It was Jacob who opened the door. If he had been expecting anyone, it wasn't me. His eyes widened a little in shock, and then flicked past me to look at the street. Finally, he stepped back to let me in. He shut the door and slid bolts home. He went ahead, without a word, through to the dining room.
"Who was it?" I heard the question as Jacob entered the room. And then, "Oh."
Rebecca and Caleb were at the dining table, the cold remains of a meal between them. There was no other greeting. They looked at me, and I knew they were guilty. Jacob sat, a little awkwardly, next to Caleb, and I walked once around the room before taking a chair across the table from all of them.
"What do you want?" It was Rebecca who asked, she was the most nervous of the three.
"I want you to give yourselves up," I said.
Caleb snorted a half laugh.
"If we do, they'll make us disappear," he said. "If we're going to go we want it to be with a fight."
"No," I said, "I can put a call in to one of the newsgroups. They'll send a remote, and where one goes the others will follow. If you surrender then the images will be on all channels within minutes. There will have to be a trial. And all trials are broadcast. People will hear you and see you. After that you can't disappear."
"No," Caleb said. "We will be found guilty and executed. Our side of events will be discredited as it always is. A better way is to fight them."
"And you?" Jacob came into the conversation. "How did you find us?"
"They told me where you were," I said. "They're watching this place"
Rebecca glanced nervously to the windows. Jacob looked at Caleb.
"Are you taking their side?" Caleb asked me.
"I take the view of the Church," I said. "The taking of any life is wrong."
"She was an abomination," Caleb's said, his voice sharp, anger lending it strength.
"She had no right to life," Jacob said.
"Victoria was a child," I said. "She had as much right to life as you or I."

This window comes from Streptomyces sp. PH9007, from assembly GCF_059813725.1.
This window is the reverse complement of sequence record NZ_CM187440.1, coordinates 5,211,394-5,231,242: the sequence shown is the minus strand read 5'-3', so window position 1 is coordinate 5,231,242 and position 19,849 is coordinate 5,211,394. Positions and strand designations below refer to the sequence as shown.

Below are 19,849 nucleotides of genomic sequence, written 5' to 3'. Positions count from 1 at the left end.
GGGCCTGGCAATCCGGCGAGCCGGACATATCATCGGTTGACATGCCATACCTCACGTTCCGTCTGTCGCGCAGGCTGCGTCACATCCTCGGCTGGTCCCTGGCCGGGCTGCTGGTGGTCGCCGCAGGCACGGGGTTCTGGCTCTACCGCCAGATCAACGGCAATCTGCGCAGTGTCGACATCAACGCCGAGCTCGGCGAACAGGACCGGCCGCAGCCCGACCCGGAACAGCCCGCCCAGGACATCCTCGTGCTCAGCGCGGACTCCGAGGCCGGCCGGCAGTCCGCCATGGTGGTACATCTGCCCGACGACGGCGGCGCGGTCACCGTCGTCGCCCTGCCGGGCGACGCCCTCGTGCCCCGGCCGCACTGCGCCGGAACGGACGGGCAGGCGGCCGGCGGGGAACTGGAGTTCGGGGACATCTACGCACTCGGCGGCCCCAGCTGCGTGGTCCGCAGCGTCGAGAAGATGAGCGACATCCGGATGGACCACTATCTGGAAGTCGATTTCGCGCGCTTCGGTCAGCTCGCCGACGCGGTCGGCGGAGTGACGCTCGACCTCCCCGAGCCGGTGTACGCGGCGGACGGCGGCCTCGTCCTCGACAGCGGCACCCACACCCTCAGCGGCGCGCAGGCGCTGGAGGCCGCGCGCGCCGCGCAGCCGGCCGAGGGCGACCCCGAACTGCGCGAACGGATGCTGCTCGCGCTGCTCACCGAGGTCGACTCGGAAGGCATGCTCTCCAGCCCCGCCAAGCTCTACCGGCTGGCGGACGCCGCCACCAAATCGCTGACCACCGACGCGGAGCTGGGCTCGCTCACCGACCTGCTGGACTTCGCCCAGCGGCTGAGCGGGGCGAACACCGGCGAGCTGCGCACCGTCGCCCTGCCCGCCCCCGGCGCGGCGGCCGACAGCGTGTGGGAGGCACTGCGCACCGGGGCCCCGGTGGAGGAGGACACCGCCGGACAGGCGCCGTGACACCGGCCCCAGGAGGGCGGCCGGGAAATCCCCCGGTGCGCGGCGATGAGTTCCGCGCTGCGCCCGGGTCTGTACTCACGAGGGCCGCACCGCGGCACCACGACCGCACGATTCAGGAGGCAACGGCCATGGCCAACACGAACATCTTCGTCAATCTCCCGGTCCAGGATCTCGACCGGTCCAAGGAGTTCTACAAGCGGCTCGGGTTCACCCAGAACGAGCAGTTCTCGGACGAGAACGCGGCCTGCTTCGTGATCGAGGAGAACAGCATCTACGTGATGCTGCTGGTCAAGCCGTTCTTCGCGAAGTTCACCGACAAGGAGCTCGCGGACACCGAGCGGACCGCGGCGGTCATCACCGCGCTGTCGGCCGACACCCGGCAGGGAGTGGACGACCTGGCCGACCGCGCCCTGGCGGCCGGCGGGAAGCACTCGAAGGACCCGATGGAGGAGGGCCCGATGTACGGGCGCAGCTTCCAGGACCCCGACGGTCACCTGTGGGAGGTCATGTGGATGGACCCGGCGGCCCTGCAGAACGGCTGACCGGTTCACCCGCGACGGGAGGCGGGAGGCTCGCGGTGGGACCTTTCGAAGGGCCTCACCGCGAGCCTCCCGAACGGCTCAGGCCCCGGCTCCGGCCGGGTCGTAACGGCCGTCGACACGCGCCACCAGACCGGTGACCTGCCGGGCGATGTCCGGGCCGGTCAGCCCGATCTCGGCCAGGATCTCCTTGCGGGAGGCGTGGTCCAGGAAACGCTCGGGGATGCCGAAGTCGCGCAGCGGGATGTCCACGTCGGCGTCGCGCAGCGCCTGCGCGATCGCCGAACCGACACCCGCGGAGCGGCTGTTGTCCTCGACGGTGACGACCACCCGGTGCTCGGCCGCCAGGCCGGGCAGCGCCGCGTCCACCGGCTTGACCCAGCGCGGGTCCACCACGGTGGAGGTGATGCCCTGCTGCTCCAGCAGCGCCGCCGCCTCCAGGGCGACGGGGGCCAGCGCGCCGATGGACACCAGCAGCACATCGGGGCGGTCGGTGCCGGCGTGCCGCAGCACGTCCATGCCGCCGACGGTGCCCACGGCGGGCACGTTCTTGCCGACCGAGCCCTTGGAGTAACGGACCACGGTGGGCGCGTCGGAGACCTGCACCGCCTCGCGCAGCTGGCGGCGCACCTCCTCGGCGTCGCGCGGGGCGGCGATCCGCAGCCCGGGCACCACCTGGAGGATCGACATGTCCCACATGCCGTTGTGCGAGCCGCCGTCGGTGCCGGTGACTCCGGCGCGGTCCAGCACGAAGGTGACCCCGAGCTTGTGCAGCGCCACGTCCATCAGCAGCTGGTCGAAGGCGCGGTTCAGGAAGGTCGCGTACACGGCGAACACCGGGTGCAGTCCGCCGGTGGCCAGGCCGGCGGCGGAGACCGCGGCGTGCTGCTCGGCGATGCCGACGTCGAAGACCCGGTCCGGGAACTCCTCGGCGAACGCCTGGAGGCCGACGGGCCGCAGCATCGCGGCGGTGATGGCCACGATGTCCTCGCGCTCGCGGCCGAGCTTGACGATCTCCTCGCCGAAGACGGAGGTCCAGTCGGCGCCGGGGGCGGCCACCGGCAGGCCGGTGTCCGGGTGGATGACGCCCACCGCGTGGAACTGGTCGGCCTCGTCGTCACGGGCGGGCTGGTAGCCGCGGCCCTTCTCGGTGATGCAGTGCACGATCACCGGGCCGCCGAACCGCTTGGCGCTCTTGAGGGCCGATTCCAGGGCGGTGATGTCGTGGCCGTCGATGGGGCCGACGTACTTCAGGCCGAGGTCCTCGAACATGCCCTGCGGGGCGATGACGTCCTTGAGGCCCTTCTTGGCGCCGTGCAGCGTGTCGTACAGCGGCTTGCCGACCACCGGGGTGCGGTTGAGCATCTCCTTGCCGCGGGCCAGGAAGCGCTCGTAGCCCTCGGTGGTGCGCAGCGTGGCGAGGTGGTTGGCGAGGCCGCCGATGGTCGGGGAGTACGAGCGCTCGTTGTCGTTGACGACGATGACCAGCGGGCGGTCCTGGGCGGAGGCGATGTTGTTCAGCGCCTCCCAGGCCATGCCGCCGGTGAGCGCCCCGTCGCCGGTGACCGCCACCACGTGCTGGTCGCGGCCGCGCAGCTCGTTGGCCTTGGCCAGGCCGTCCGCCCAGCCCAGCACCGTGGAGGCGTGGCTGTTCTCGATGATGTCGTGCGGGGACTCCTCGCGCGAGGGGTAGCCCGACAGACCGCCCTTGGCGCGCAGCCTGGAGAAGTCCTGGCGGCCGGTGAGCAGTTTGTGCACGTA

"This is our problem," Caleb said. "The Church condemns science, protests against research and experiments. Then simply accepts the results. It's hypocrisy."
"The Church sees the taking of life as murder," I repeated.
"And what about the creation of life?" Jacob's voice was sharp. "Or the re-creation of life?"
There was a moment of silence in the room. Rebecca hadn't looked up from the table. It was Jacob and Caleb I had to deal with.
"We have no support from our Church," Caleb said.
"So now we act on our own," Jacob finished.
"And we have no fear," Caleb's hands had been below the table, now one rose. He held a gun, an R45, and aimed it at my heart.
"Is this what it has come too?" I asked him sadly.
"We can only trust ourselves," Caleb said, with little hint of an apology.
I looked down at the palm of my right hand, the one that Amy had shaken. I hoped that whatever she had put there was good enough.
"Come and get me," I said.
The first blast, at the rear of the house, was a decoy. The building shook. They weren't expecting it. The muzzle of the gun wavered a fraction.
The dining table was composite plastic, light but strong. I lifted it and threw it towards them.
Caleb got off one round. The table deflected it.
Another blast, this time at the front. The window came in, I felt shards of glass pepper my arm. I got through the doorway and went left. Two rounds hit the fiberwood wall as the front door blew inwards from its hinges.
Through the smoke I saw Amy. She had two drones in front of her and two behind and a laser rifle up to her shoulder.
A stealth dart came off the ceiling. One of the drones intercepted it in a burst of energy. Amy ducked beneath the flames and slid along the wall until she was alongside the doorway to the dining room. Another dart appeared from the shadows and I closed my eyes to the fierce flash as it struck a drone. Caleb fired two shots out of the room.
"Give them a chance," I said to Amy. "Let them give themselves up."
She looked at me through the drifting smoke and shook her head, as if in answer to my question. Then she shouted, "Surrender or die!"
We heard a muffled reply, and a smart grenade came out of the room. It sensed the two of us and in the spilt second it took to decide on a primary target the third of Amy's drones eliminated it. The blast put me onto the floor. I got up, gasping for air. Amy was wiping blood from her arm.
"I guess they chose the 'or die' option," she said with cold smile.